Of course now I look back and wish I had many more photos of my friends in high school and college. I’d like to be able to look back at the good old days, drink in the nostalgia and take a final tally of how many of these folks don’t speak to me anymore. It’s important to know your numbers.

Whoo hoo, I have gotten myself off on a tangent! Pardon me while I readjust and answer your question.

The “tagging” issue is pretty simple but it’s not your real problem. Go into your Facebook privacy settings.  There you can find the option of blocking people from tagging you in photos or other posts without your approval. Click, save changes, go on with your life.

Of course that doesn’t address the issue of having your photo taken and put on social media sites. I think this is a pretty simple matter of having a conversation with your friend and explaining to her that every time she takes your picture, she takes away from the time you are enjoying with her and she makes you even more uneasy when she publishes your picture on Facebook. Would you like a script?

1. Take her to lunch.
2. When she whips out her iPhone to take a selfie with you, snatch it from her hand and give it to your waiter.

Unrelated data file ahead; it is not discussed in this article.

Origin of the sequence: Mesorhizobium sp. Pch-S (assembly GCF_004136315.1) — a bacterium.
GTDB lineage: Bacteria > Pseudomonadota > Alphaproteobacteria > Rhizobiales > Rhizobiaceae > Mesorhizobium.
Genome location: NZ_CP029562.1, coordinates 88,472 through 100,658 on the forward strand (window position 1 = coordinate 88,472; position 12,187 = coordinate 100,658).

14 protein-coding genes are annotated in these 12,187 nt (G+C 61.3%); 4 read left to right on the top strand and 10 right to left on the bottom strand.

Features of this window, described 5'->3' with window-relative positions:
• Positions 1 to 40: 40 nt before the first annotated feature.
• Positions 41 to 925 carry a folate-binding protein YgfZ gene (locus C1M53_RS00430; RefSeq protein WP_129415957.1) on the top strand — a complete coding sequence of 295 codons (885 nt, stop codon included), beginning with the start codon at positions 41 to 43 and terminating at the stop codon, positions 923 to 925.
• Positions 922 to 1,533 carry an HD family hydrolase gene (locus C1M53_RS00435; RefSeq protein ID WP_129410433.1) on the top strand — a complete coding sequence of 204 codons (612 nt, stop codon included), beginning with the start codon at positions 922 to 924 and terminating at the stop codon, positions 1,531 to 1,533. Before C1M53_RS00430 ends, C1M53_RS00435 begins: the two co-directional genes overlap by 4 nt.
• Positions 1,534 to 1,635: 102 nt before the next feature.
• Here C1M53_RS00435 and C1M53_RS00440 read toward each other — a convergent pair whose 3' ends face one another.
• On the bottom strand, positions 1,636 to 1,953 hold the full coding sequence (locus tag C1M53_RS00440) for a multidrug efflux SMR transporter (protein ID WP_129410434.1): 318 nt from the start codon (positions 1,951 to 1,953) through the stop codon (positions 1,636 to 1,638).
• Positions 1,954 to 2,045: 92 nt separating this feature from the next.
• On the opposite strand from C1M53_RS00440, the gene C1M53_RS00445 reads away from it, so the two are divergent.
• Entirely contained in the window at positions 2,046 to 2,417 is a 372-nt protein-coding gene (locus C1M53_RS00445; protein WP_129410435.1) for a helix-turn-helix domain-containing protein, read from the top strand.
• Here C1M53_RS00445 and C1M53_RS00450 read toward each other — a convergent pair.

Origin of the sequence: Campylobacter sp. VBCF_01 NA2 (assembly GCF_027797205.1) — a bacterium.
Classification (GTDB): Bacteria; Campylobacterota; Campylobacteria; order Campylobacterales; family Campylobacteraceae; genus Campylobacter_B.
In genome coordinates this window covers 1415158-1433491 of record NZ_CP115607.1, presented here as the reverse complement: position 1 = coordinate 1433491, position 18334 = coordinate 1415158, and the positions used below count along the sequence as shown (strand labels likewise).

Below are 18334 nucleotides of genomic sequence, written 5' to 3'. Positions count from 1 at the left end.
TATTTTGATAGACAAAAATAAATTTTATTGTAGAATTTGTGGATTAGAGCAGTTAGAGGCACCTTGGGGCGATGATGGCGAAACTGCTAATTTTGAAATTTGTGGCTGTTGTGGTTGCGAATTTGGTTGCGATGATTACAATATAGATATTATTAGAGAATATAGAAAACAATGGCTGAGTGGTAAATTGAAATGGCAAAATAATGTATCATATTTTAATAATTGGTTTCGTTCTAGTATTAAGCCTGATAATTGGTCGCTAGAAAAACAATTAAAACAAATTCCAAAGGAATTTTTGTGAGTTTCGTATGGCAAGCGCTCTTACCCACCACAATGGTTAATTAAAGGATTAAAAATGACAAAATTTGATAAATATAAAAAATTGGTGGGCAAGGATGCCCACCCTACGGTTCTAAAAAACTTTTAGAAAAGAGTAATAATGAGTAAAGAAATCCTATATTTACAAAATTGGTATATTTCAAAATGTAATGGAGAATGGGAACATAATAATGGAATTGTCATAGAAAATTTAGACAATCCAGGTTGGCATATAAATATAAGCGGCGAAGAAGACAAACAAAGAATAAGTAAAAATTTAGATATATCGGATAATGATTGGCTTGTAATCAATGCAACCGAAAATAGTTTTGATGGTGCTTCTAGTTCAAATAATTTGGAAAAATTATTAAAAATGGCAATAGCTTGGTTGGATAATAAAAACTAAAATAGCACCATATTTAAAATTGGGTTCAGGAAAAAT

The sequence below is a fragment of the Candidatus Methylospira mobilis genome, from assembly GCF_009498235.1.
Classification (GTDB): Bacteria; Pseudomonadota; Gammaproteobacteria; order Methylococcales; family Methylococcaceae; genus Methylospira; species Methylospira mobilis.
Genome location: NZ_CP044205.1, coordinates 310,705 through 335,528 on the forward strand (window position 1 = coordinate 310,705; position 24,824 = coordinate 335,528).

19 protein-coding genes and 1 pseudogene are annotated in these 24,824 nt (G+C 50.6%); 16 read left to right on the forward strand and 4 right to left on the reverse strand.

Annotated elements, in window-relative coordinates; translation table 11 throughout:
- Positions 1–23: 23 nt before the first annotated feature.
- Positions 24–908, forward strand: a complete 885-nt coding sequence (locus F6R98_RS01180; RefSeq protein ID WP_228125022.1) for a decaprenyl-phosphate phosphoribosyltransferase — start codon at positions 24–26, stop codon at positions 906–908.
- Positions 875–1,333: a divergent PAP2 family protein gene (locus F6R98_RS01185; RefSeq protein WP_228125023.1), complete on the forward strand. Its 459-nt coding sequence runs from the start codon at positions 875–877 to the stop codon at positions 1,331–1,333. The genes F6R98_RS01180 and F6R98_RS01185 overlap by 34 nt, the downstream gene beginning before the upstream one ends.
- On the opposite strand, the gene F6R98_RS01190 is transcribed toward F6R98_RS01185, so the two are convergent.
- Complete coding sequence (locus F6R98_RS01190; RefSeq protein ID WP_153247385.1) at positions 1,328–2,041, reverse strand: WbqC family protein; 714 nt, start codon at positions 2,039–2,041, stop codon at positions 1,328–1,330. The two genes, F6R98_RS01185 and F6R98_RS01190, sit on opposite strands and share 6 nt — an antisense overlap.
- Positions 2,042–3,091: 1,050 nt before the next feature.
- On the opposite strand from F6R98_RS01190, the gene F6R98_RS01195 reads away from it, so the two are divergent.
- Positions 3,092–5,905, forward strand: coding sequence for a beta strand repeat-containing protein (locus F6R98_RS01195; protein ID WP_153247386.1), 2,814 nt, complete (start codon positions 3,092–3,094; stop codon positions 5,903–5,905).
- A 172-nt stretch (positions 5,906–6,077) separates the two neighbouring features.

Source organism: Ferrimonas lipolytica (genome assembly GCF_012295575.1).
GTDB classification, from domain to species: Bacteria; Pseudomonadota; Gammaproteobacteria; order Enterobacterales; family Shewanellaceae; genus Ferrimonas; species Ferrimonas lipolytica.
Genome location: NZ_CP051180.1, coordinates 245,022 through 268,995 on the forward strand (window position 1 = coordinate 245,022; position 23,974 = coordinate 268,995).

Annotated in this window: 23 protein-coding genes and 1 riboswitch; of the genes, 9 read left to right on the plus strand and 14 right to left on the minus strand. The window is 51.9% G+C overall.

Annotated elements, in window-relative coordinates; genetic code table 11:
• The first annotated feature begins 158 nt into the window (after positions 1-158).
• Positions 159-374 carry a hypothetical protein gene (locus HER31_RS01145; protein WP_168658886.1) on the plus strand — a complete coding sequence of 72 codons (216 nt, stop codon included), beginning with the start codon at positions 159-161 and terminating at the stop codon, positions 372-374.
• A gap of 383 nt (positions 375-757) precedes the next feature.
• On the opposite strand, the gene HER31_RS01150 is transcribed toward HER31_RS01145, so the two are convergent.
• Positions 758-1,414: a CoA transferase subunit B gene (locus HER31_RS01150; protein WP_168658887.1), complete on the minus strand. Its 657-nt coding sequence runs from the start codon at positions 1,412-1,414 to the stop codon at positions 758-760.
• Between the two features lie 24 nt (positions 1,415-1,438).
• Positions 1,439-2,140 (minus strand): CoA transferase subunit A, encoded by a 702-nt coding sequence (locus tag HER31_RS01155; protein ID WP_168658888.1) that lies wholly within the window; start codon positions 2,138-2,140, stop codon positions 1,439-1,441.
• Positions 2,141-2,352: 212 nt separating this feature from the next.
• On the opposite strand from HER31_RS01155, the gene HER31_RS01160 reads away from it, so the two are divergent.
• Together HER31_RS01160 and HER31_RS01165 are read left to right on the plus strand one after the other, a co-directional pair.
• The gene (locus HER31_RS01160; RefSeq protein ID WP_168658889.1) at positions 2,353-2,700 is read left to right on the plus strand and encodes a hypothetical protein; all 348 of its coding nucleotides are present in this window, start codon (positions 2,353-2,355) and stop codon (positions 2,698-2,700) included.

3. Engage in the AskDescamp Photo Nut Conversion Conversation (copyright Robin DesCamp 2014):

“I really enjoy our time together but I have a big problem with being photographed and having those shots put on the internet. Cara, I need you to stop doing this all the time. I can understand a picture every now and again but what you are doing is out of control and pretty annoying. In the future I’d appreciate you asking me if you can take my photo and then making sure you have my permission to post it on Facebook or anywhere else.


4. Tell her “no,” when she asks if she can take a picture to memorialize this wonderful moment between friends.
5. Ask Cara if she is ok. When I spoke with you a few days ago and you showed me her Facebook page I was pretty blown away. This woman spends more time behind a smartphone camera than she does most anywhere else.

Her detailed descriptions of pictures (who was there, what was being celebrated, what wine and food were served) are telling: this is a woman who is addicted to the admiration of others.

One funny thing I noticed: all the pictures she posts of herself are VERY flattering, but all the photos of you are not. You are an extremely attractive lady but she somehow manages to catch you at your worst when she’s playing Annie Leibovitz. Just something for you to be aware of because this woman may be deeply competitive with you.